Local City Sees Downtown Transformation

Cedar Hill’s latest development plans call for the seamless integration of work, home and business | Image by Cedar Hill Economic Development

A long-awaited redevelopment project in downtown Cedar Hill is finally moving forward after construction was stalled during COVID-19 shutdowns.

The City of Cedar Hill, along with development partners Lake-Moreno Partners LLC, will oversee renovations on a 40,000-square-foot area off West Belt Line Road and Broad Street in the city’s historic downtown district. Lake-Moreno Partners LLC is an affiliate of Jim Lake Companies, led by Amanda Moreno Lake and Jim Lake.

Cedar Hill is split between Dallas and Ellis counties and sits roughly 16 miles southwest of downtown Dallas.

The Cedar Hill redevelopment project will see a number of historic buildings along a 40,000-square-foot block of downtown transformed into a $14 million mixed-use development featuring restaurants, retail, and office space, according to reporting by WFAA.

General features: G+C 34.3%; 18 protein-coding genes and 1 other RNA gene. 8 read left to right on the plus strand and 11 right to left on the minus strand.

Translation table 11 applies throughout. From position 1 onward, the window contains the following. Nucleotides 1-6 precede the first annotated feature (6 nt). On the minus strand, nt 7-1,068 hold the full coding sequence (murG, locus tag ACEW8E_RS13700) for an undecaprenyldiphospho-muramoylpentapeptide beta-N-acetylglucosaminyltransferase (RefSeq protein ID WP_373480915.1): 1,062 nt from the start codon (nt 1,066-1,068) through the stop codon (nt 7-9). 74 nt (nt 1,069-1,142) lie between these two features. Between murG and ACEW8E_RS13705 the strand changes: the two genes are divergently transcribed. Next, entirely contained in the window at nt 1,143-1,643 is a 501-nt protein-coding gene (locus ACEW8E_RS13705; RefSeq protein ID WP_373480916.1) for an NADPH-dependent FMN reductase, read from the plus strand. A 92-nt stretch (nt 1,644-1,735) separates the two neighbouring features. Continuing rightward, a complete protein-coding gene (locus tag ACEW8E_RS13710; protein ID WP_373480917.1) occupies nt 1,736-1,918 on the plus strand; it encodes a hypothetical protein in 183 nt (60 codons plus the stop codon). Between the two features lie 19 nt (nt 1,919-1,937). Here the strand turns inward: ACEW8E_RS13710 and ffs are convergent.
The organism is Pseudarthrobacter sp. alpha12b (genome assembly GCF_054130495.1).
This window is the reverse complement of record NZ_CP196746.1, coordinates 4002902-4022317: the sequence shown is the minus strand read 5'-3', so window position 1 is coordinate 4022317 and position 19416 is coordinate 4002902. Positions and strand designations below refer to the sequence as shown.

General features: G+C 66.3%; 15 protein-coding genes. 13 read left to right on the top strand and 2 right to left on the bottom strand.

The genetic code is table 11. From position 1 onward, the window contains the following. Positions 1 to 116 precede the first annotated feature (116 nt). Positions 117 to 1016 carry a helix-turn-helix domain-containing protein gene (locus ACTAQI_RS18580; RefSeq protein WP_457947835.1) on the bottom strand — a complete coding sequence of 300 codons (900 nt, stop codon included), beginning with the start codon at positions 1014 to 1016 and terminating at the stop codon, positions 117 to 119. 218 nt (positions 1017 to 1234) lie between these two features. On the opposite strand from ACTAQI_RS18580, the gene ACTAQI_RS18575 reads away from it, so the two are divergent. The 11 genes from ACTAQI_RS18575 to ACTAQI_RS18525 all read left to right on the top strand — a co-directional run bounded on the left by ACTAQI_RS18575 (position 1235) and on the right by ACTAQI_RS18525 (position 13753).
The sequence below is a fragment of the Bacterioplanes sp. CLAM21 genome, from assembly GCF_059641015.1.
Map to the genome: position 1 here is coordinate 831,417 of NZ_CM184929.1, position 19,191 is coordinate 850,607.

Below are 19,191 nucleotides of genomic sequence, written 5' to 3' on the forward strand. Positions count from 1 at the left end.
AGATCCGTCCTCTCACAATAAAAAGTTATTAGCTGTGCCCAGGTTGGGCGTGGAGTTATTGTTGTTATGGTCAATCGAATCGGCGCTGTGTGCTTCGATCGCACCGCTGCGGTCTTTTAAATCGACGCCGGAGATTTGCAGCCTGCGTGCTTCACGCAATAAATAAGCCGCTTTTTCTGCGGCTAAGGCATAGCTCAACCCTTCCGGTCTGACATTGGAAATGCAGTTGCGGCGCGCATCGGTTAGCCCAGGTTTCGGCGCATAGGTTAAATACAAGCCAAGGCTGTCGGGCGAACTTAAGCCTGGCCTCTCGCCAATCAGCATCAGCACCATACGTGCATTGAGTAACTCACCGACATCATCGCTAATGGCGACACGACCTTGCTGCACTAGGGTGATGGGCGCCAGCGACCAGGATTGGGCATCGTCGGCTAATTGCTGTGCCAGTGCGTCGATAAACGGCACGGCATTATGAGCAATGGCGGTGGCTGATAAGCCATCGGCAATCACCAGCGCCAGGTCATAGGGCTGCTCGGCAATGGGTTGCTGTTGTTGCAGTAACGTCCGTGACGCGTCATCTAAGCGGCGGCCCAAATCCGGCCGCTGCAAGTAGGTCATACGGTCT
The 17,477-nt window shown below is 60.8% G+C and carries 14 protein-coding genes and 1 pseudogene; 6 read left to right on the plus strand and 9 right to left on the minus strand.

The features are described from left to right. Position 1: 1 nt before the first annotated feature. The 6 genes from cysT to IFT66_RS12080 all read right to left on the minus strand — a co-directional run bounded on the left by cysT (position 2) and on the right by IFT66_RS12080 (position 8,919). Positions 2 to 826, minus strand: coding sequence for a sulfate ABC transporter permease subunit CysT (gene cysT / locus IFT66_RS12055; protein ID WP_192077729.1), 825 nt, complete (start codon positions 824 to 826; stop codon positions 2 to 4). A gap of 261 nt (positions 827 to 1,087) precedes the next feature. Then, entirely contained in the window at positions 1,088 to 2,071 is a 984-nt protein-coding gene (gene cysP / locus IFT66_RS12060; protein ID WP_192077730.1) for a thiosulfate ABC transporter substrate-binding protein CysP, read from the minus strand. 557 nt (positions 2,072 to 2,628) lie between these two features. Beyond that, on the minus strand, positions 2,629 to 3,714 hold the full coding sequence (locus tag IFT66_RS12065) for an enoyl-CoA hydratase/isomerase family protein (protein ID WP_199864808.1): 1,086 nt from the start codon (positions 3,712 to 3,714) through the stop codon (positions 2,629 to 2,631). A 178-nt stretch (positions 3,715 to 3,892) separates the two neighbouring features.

The nearly 1-acre project, which began construction in 2018, will also feature a residential component, including a “tiny home” concept, that joins each development aspect into a one-stop shop for visitors and residents alike.

The mixed-use development is reportedly intended as a magnet for entertainment and investment opportunities. Cedar Hill’s director of economic development, Henry Florsheim, told WFAA the project would “feel like Cedar Hill in a new and exciting way” while still capturing the essence and history of the city.

“The new concepts and designs will give both visitors and residents a taste of urban redevelopment while maintaining the authenticity of the historic downtown area,” reads the project’s website.

The Cedar Hill redevelopment will be part of a much larger master plan for the city, which also includes the Downtown Complete Streets Project. The Complete Streets Project will consist of five elements designed to facilitate multimodal transportation within the city. These include “transit equality,” minimum lane widths, wide sidewalks, accessible surfaces, and trail connectivity.

“We’re building connectivity, not just within the downtown district, but all up and down this quarter to build a new experience for our citizens and for visitors too,” said Florsheim, per WFAA.

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